Question Two

In the case at hand, Martha applies for a job as a stock clerk. The job requirements state that this position requires a great deal of lifting and a wide range of movement. During the interview, Martha informs the Employer that she will be undergoing a surgery to remove a tumor in a vertebrare. Further, this surgery will severely limit her ability to move. Because the Employer feels that this surgery will make it impossible for Martha to complete the job requirements, Martha is not hired. Martha files a claim for disability discrimination.

In order to have a valid claim, Martha must first demonstrate that with or without reasonable accommodation she can perform the essential functions of the employment position. Thus, in order to prevail in this claim, Martha must show that she can either perform the job requirements without accommodation or, in the alternative, show that if given reasonable accommodations, she would be able to perform the job requirements.

In the case at hand, Martha does not have a valid claim for discrimination in hiring under the Americans with Disabilities Act for two reasons. First, she does not have a disability because at the time of the alleged discrimination she was capable of performing the job. Second, even when she is disabled, she has failed to show that, given the right accommodations, she could perform the job requirements.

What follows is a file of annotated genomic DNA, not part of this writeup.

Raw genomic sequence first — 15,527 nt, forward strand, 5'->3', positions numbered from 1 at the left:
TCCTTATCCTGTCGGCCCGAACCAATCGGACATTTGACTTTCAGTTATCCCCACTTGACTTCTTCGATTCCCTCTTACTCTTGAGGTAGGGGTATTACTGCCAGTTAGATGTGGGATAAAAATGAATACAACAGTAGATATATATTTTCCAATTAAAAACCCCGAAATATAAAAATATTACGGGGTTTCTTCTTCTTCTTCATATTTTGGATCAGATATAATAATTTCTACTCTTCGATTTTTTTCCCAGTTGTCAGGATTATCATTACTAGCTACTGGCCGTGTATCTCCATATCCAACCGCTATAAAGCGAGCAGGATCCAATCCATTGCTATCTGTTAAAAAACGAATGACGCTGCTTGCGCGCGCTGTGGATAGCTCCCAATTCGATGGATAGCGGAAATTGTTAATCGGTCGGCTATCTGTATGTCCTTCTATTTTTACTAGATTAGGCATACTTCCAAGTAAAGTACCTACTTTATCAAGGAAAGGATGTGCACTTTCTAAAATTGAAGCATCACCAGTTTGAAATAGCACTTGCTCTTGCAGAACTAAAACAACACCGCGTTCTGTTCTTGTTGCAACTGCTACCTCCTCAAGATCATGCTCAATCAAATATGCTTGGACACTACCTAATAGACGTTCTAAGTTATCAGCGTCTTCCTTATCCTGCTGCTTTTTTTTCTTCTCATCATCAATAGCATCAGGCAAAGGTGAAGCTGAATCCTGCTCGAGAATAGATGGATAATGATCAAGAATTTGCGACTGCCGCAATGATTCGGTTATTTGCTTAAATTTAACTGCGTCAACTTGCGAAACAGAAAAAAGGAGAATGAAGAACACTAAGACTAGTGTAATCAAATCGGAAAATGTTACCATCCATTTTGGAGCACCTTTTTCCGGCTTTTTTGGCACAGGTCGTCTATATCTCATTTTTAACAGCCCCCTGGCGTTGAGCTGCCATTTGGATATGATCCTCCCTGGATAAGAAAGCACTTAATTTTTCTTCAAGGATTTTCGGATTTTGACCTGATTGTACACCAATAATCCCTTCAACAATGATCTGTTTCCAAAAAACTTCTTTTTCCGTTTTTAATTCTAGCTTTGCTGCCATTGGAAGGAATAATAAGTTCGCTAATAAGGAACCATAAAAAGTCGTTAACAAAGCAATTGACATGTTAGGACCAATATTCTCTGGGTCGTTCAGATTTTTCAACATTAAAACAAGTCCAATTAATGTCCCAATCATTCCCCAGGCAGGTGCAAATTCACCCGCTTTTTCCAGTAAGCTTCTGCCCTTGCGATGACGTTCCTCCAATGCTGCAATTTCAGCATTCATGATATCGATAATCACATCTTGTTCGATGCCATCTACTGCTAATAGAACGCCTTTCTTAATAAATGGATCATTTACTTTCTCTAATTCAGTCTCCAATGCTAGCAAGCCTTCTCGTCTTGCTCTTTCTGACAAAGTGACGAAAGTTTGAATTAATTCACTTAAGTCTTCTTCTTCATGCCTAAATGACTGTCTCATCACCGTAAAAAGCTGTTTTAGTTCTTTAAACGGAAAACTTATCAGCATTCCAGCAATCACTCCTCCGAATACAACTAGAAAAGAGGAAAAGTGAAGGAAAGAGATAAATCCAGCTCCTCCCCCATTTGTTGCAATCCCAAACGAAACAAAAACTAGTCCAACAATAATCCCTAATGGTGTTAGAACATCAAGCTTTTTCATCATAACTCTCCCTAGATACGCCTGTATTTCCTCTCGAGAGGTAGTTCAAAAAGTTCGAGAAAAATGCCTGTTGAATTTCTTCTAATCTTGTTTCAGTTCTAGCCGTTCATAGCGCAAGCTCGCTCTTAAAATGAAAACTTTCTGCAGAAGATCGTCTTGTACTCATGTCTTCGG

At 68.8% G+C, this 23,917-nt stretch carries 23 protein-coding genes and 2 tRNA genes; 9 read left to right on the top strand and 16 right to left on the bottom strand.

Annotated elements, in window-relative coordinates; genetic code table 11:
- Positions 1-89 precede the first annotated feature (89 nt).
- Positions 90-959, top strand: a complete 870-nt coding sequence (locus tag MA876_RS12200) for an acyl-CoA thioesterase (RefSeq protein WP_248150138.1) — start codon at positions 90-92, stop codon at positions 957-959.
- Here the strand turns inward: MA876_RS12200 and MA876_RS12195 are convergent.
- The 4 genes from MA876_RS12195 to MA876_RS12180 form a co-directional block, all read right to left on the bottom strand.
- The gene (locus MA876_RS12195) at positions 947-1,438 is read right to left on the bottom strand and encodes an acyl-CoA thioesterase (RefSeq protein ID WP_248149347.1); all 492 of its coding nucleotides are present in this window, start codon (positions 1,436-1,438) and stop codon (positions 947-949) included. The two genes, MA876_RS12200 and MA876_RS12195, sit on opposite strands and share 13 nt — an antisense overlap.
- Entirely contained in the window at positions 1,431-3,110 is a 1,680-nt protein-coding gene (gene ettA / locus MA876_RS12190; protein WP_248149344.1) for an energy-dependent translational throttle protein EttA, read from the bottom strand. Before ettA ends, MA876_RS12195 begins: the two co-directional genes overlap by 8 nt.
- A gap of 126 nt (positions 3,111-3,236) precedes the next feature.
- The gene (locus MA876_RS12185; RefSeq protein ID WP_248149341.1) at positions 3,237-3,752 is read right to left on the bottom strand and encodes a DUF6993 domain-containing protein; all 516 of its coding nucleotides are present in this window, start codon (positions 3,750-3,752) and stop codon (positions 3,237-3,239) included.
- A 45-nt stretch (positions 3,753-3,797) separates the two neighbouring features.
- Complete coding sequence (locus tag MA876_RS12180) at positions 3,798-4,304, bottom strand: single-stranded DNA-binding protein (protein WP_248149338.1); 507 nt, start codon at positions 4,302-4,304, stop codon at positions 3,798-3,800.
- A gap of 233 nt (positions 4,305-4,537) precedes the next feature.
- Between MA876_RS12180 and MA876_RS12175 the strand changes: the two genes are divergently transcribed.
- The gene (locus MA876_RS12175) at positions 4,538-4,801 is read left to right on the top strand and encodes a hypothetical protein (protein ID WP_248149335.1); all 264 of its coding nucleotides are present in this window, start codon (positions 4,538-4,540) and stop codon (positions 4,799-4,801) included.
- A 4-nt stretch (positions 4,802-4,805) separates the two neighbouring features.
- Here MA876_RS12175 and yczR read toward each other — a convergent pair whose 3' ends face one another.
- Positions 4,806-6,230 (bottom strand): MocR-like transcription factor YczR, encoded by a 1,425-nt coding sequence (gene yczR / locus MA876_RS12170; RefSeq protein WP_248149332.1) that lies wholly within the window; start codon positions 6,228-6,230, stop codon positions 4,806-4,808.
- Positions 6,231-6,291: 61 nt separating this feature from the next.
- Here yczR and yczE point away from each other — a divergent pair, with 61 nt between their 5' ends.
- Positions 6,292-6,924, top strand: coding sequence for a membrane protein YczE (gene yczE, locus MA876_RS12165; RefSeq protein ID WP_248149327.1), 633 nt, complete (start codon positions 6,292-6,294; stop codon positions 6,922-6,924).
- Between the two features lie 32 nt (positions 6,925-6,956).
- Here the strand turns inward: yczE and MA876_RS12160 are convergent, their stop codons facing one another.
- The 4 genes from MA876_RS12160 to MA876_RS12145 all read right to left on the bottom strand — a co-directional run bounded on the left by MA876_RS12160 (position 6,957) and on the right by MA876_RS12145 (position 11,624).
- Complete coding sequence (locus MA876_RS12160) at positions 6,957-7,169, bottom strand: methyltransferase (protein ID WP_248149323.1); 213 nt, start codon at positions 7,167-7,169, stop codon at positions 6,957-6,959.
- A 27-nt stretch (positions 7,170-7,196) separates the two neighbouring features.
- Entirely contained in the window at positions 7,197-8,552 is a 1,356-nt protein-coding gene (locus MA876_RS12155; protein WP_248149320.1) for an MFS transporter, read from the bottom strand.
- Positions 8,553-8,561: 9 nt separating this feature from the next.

Question Three:

In the case at hand, Muhammad is an Muslim American who, following the terrorist attacks of September 11, 2001, is the target of jokes about his religion by both his coworkers and his manager. He is ultimately terminated after he throws away a paper cup his manager was still using. He has no history of employment problems. For this reason, Muhammad feels he was terminated for his religious and ethnic background and thus files an action with the Equal Employment Opportunity Commission.

Muhammad has a valid claim for both religious and ethnic discrimination in his termination. Although Employer claims the reason for his firing was Muhammad's throwing away of a paper cup, it will be difficult for the Employer to show that this is a valid reason for Muhammad's termination. If Muhammad was given specific instructions not to throw away the cup and if Muhammad has an employee file full of well-documented incidents of not following directions, then this would be a valid reason for termination. Instead, because of the lack of history and because of the evidence of the comments Muhammad was receiving, the EEOC will more likely than not view the Employer's claimed reasoning for termination as a sham and thus rule in favor of Muhammad.

Question Four:

In the case at hand employee Patsy makes a formal complaint to her boss that she is being sexually harassed by one of the store's regular patrons. Specifically, she request not to be assigned to this patron's table. The Employer, after several weeks, talks to the patron (to no… [END OF PREVIEW] . . . READ MORE